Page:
Perils of forecasting: disbelief and anger

The art of forecasting the future is often fun. But it is fraught with peril. Perils of forecasting that I have often encountered are: disbelief and anger. Here is an example.

It was in the mid- to late-1980s. Selma Holo, the director of the Fisher Gallery at the University of Southern California, asked me to give a talk. The subject was possible future trends in art galleries. The occasion was an art museum curators’ conference held at the Fisher. That sounds innocuous doesn’t it?

Art ap(de)preciation

I picked for my topic the impact of information technologies on art appreciation. Specifically, I talked about the possible future of the neighborhood art museum. This would be a place where neighborhood residents could go to see art that otherwise would be unavailable to them. I imagined a kind of digitized encyclopedia of artworks. This would be made possible by the high-density information stored on compact disks, DVDs and/or computer drives. The idea was that a simple storefront facility could contain a trove of relevant digital media. It would have image projection facilities so that local visitors could explore artworks to at least the level of detail that would be allowed by museum guards. A realistic Mona Lisa up close in Pacoima or Peoria. The neighborhood museum staff would comprise an art librarian.

I was surprised — even shocked — by what came next. One museum director after another came up to me during the break to say that either it would never happen or to express their rage — or both. Disbelief and anger aplenty. I was branded as an iconoclast, a nutcase, or worse, except by a few who appreciated an outsider’s view of the potential for museum outreach. Clearly, my forecast was seen as a threat to some livelihoods, an opportunity for others.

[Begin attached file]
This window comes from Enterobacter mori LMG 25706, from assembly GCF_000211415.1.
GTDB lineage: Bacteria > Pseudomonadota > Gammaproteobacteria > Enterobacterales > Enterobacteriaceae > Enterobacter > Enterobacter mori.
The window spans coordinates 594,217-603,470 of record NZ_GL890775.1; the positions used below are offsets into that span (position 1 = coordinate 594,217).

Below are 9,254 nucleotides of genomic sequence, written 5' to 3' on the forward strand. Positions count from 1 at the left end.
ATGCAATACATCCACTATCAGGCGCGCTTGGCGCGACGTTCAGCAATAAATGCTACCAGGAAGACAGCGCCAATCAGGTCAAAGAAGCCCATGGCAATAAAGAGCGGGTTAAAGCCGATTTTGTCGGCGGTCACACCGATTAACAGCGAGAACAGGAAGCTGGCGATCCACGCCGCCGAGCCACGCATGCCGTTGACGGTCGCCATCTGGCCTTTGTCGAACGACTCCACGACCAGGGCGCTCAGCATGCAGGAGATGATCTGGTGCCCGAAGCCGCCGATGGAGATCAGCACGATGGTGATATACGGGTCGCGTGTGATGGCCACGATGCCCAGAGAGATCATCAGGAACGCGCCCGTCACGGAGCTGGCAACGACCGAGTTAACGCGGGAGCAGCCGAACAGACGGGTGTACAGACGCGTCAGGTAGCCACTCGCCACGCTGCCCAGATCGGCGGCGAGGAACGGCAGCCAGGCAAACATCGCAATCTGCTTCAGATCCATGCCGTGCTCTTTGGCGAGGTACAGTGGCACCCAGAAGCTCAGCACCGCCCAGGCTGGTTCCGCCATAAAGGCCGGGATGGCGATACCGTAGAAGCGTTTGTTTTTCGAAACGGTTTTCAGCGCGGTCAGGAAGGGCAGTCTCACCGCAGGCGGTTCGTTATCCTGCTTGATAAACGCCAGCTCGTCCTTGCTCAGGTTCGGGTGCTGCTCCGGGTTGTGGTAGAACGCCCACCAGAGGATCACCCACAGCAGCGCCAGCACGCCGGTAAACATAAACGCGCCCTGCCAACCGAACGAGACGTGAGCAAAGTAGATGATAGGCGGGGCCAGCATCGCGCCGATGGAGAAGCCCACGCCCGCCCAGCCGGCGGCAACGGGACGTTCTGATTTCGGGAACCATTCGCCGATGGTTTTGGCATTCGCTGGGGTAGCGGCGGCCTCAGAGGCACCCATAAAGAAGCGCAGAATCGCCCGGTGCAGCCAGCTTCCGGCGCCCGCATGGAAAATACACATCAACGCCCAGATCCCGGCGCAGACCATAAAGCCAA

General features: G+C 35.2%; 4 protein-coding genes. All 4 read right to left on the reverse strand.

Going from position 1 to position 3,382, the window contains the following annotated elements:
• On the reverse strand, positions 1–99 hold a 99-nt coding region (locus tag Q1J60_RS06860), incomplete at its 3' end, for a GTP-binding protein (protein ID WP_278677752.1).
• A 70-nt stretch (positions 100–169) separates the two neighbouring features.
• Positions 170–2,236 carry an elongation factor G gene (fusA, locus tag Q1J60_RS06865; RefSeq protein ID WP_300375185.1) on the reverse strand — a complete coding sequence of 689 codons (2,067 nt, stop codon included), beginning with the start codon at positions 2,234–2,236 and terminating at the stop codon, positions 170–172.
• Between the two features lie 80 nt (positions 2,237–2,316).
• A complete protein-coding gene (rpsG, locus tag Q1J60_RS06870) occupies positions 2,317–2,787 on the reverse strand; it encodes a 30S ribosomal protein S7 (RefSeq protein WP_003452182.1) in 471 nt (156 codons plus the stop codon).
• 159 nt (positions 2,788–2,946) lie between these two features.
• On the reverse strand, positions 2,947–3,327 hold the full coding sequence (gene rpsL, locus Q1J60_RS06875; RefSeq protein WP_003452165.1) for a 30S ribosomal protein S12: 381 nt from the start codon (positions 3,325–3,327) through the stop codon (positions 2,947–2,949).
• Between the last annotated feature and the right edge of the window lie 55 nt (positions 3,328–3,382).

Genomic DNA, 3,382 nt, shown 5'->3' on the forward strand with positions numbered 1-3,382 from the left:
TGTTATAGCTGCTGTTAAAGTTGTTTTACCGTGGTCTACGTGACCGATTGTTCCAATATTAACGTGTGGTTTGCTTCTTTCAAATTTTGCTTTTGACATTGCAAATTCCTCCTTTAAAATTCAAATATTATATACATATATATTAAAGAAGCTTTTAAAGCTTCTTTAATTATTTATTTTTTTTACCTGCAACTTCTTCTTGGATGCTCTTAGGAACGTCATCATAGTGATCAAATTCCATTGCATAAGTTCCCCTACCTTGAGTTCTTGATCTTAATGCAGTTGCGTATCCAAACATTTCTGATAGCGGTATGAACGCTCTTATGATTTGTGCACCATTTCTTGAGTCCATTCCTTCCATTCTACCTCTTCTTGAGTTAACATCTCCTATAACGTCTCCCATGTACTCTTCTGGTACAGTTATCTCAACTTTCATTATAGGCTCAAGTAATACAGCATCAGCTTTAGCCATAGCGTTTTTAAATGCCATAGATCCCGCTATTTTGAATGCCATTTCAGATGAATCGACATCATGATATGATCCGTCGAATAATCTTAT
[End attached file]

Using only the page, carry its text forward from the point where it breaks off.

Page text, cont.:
The outcome

In any case I went back to my efforts on telecommuting and on the impacts of computers and digital networks on the world. A few months after my presentation at the museum conference I got a call from the Getty Museum. The Getty wanted to know if I would be interested in coming there to set up their digital activities. Their terms were enticing: the museum was closer to my home than USC was; I could work from home much of the time; I could visit art museums worldwide as part of the job. Yet I finally decided not to move in order to persist in my telework research.

Jump ahead about three decades,

Just this month, I saw the following item on the internet: Paris museums are putting a large number of their artworks online. My late 1980s forecast was a little off; the neighborhood art museum might now be morphing into a global art museum, accessible by anyone with internet access. But the point of my speech, that technology could bring fine art to everyone, still holds. After all, I wasn’t predicting the future, just exploring some possible futures.

Anyway, forecasting technology applications 30 years in advance of their appearance isn’t too bad.

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